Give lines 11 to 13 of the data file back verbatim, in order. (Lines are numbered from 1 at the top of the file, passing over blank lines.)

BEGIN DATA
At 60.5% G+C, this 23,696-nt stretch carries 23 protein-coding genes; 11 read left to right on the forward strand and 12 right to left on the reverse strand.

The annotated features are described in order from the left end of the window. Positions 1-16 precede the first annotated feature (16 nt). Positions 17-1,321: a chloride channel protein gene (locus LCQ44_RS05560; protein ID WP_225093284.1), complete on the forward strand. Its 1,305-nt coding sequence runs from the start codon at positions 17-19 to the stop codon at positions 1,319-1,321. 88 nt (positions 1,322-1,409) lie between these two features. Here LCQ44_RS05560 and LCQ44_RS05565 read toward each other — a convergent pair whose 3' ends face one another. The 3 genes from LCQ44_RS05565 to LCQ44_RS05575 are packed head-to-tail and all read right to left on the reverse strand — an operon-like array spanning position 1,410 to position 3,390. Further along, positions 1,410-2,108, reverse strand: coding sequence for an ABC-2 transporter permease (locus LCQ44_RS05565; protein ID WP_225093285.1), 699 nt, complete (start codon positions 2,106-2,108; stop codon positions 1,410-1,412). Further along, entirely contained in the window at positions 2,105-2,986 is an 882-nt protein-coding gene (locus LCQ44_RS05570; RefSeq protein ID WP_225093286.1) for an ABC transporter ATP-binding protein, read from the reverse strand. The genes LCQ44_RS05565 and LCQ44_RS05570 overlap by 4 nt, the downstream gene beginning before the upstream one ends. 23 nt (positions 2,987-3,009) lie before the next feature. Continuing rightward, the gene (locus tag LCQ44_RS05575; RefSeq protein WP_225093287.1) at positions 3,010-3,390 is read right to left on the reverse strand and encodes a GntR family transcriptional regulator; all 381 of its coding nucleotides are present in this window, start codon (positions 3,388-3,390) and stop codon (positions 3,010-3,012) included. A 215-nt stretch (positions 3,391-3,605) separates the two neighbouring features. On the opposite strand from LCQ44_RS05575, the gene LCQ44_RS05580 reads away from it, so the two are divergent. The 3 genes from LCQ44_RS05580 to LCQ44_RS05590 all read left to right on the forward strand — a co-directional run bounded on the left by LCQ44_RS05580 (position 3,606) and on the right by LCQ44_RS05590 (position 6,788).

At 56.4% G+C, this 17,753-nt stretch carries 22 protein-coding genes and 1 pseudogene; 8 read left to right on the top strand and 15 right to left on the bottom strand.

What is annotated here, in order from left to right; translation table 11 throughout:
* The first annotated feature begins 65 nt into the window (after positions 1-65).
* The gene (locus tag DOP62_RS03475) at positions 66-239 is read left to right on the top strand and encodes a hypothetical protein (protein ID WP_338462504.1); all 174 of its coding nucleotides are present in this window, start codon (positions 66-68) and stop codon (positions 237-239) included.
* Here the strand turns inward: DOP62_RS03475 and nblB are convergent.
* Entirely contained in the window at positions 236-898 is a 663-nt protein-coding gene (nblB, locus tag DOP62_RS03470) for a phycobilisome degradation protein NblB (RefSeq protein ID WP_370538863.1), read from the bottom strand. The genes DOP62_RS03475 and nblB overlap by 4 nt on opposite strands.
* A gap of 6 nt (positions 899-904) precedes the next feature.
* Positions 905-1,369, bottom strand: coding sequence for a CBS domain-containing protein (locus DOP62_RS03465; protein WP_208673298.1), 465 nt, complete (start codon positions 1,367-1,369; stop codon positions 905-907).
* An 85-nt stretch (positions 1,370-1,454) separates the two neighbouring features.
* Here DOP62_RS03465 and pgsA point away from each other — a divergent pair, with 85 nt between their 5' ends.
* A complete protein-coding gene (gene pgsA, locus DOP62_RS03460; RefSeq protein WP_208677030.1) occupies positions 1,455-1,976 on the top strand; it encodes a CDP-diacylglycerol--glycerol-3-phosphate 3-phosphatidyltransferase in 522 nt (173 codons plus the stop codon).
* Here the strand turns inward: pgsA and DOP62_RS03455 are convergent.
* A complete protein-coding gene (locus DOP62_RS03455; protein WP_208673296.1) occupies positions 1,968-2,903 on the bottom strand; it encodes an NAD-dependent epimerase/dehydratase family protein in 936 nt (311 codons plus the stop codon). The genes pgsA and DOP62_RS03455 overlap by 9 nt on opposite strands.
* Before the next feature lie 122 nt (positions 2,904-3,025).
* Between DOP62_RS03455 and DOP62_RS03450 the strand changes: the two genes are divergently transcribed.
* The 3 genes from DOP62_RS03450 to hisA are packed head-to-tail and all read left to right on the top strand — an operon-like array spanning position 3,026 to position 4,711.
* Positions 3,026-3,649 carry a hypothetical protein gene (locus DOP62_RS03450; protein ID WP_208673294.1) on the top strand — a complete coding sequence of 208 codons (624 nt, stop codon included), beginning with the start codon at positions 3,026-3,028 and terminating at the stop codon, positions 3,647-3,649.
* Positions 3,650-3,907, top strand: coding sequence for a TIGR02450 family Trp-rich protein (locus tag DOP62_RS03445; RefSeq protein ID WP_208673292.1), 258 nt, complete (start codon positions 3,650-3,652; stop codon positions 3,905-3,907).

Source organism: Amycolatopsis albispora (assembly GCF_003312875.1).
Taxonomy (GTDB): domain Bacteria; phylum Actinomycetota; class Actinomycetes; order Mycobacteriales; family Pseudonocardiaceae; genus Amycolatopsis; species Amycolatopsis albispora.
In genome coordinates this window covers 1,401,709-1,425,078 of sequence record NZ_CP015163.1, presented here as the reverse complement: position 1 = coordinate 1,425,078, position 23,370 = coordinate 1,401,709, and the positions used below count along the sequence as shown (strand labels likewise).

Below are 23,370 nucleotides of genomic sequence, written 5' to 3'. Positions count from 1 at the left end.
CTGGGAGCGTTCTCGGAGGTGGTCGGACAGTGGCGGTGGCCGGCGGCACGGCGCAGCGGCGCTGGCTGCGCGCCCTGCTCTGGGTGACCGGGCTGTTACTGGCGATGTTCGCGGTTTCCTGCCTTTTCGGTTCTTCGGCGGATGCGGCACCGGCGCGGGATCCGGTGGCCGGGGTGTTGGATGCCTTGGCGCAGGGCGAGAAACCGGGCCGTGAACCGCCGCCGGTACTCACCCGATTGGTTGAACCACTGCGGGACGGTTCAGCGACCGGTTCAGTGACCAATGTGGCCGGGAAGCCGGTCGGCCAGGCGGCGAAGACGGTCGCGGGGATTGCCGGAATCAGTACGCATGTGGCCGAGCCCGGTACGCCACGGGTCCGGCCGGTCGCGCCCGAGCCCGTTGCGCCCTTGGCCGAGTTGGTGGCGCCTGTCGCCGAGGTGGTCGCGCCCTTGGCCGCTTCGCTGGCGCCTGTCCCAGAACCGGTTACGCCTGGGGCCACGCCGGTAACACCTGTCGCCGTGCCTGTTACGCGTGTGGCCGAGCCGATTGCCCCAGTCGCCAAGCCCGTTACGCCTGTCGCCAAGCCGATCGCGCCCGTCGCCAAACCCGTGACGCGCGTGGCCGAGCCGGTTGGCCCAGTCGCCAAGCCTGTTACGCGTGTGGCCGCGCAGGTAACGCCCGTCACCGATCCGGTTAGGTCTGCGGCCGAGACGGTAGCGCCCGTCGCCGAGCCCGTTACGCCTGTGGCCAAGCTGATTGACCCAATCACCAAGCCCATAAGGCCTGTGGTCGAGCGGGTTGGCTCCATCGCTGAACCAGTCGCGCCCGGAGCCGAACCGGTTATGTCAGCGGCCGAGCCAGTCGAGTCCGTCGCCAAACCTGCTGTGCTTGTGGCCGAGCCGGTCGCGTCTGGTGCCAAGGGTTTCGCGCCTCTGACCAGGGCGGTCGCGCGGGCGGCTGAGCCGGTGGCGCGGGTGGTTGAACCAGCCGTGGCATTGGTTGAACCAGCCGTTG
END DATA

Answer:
* An 85-nt stretch (positions 1,370-1,454) separates the two neighbouring features.
* Here DOP62_RS03465 and pgsA point away from each other — a divergent pair, with 85 nt between their 5' ends.
* A complete protein-coding gene (gene pgsA, locus DOP62_RS03460; RefSeq protein WP_208677030.1) occupies positions 1,455-1,976 on the top strand; it encodes a CDP-diacylglycerol--glycerol-3-phosphate 3-phosphatidyltransferase in 522 nt (173 codons plus the stop codon).